I think there was a sense for a long time, until Jay and Silent Bob Strike Back, where there was a feeling that it could all end. Our luck is going to run out. Starting out you feel like an outsider without any experience, but as soon as it didn't feel foreign and intimidating to me it felt like work. As soon as I hit that equilibrium I realized I was probably in for the long haul, and nobody is going to come and take it away. That internal feeling of "I don't know what the f**k I'm doing" and somebody's gonna come in and say "Get the f**k out of here. You don't belong here. You don't know what the f**k you're doing"... that internal monologue went away when I stopped stressing about every little thing and it all balanced out. I didn't know everything, but I had enough knowledge. I had a lot of irrational anxiety that came from learning on the job. Once I'd had enough experience, and had done three or four first days of shooting, then it just went away. I sort of leveled out.
JA: So where do you feel you're at now with writing your script and stepping out of your comfort zone of working with Kevin?
SM: I have definitely stepped out of my comfort zone. It was an itch that I had when I went to school, and I wrote a couple of scripts when I was in college that do not exist... and that's good. I don't know where they are, I don't think anybody has them. They were not good. I wasn't a writer at the time, and I wasn't a filmmaker, so it was all sort of just practice. I got to the point where I can't just sit around and think about it anymore, there comes a point where you just have to do it. If you're gonna do it, you have to commit to it. I had succeeded as a producer, but I had put a lot of hours in. I did not just work a couple hours a week, I worked a lot. I worked a shit-ton. I completely immersed myself in doing that, and learning every aspect of what this person does and what that person does. When I got around to Zack and Miri Make a Porno, I had these ideas I wanted to explore and I hadn't really sat down to write them. I was like, if I don't stop doing what I'm doing and assert the same kind of attitude or put in the same kind of hours, I'm never going to do it... and I'm never going to see whether or not it's something I can do.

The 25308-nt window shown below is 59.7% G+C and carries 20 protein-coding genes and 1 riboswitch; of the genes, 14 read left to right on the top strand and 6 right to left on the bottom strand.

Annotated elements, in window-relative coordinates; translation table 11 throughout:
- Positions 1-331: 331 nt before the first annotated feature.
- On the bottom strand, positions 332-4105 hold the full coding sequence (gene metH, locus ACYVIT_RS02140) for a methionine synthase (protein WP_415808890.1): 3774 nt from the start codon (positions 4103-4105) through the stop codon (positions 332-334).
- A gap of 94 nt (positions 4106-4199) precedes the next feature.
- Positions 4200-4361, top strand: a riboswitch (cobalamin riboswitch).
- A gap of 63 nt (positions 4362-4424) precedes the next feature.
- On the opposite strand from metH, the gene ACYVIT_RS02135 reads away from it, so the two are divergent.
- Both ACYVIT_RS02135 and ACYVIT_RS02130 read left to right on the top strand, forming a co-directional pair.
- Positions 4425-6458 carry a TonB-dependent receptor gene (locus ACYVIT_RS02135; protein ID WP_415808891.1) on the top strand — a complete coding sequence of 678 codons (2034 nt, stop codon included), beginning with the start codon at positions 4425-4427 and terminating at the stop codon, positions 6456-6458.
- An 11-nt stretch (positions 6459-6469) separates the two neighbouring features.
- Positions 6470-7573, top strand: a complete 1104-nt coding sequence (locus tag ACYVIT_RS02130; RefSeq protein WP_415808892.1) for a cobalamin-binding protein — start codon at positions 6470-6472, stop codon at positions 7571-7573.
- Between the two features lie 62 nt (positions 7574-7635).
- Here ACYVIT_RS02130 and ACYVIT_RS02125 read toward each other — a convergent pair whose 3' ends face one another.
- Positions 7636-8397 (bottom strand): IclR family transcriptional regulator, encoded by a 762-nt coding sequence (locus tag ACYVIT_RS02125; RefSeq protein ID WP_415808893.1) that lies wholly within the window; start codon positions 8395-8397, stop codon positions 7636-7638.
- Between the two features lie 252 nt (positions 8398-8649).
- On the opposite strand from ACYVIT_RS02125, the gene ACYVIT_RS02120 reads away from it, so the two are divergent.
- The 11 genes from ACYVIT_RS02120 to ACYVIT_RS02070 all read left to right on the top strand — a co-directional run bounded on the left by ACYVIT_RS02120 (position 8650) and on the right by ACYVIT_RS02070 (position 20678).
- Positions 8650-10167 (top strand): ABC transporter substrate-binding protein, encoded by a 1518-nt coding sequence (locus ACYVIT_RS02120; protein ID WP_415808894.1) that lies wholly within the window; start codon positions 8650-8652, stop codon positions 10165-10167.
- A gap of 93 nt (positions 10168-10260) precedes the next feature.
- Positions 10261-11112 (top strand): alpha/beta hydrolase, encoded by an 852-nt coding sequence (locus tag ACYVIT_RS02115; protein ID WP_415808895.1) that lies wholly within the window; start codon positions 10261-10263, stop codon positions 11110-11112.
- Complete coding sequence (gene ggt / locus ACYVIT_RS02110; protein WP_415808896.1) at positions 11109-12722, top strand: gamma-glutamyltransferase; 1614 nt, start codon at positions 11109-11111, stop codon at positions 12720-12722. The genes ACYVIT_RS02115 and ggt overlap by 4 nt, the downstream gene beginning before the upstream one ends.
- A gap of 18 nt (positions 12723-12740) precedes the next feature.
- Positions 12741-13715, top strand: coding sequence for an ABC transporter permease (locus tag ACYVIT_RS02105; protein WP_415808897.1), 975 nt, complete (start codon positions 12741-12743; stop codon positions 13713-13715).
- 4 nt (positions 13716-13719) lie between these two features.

When people look at Kevin, they say "oh, he wrote Clerks. That's amazing!" But it's not like he never wrote a word, and then wrote Clerks, you know? That's not what happened. People who never write a word and then start writing, it's just not that simple to be good at it. He had been writing for forever, since he was a kid. By the time he wrote his script he had hours and hours and hours of developing himself as a writer, and developing his voice and all these things. I'm not saying this to take away from him, I'm saying that he worked his ass off while kids like me were running around playing soccer and trying to get laid... I mean, he was trying to get laid too... he was also putting in the time. He was dedicating himself to all this stuff.